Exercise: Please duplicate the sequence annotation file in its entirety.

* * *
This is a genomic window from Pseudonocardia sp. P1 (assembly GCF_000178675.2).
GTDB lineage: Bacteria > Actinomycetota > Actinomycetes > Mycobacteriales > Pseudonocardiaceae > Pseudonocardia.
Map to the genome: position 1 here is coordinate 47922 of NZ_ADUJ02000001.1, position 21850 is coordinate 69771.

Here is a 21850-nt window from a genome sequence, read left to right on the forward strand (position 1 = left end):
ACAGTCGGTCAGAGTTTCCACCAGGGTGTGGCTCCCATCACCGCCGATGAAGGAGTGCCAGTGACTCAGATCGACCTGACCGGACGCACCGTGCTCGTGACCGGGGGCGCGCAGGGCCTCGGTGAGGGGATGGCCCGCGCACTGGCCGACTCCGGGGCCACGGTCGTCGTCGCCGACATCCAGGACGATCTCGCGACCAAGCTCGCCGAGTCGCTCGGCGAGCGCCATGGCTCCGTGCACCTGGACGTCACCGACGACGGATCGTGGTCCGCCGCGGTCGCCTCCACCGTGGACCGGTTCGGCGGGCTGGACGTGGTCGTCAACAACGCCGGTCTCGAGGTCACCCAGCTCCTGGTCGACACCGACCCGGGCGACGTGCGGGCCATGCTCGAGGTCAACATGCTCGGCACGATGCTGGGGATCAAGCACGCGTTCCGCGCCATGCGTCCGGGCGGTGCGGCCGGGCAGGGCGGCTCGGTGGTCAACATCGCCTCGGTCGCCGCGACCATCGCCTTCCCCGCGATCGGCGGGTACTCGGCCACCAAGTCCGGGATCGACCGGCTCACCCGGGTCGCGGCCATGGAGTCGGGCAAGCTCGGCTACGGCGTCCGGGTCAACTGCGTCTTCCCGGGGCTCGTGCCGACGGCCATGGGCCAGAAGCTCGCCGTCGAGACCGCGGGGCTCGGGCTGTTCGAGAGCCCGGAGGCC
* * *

This is a genomic window from Pseudonocardia sp. P1 (assembly GCF_000178675.2).
GTDB lineage: Bacteria > Actinomycetota > Actinomycetes > Mycobacteriales > Pseudonocardiaceae > Pseudonocardia.
Map to the genome: position 1 here is coordinate 47922 of NZ_ADUJ02000001.1, position 21850 is coordinate 69771.

Here is a 21850-nt window from a genome sequence, read left to right on the forward strand (position 1 = left end):
ACAGTCGGTCAGAGTTTCCACCAGGGTGTGGCTCCCATCACCGCCGATGAAGGAGTGCCAGTGACTCAGATCGACCTGACCGGACGCACCGTGCTCGTGACCGGGGGCGCGCAGGGCCTCGGTGAGGGGATGGCCCGCGCACTGGCCGACTCCGGGGCCACGGTCGTCGTCGCCGACATCCAGGACGATCTCGCGACCAAGCTCGCCGAGTCGCTCGGCGAGCGCCATGGCTCCGTGCACCTGGACGTCACCGACGACGGATCGTGGTCCGCCGCGGTCGCCTCCACCGTGGACCGGTTCGGCGGGCTGGACGTGGTCGTCAACAACGCCGGTCTCGAGGTCACCCAGCTCCTGGTCGACACCGACCCGGGCGACGTGCGGGCCATGCTCGAGGTCAACATGCTCGGCACGATGCTGGGGATCAAGCACGCGTTCCGCGCCATGCGTCCGGGCGGTGCGGCCGGGCAGGGCGGCTCGGTGGTCAACATCGCCTCGGTCGCCGCGACCATCGCCTTCCCCGCGATCGGCGGGTACTCGGCCACCAAGTCCGGGATCGACCGGCTCACCCGGGTCGCGGCCATGGAGTCGGGCAAGCTCGGCTACGGCGTCCGGGTCAACTGCGTCTTCCCGGGGCTCGTGCCGACGGCCATGGGCCAGAAGCTCGCCGTCGAGACCGCGGGGCTCGGGCTGTTCGAGAGCCCGGAGGCC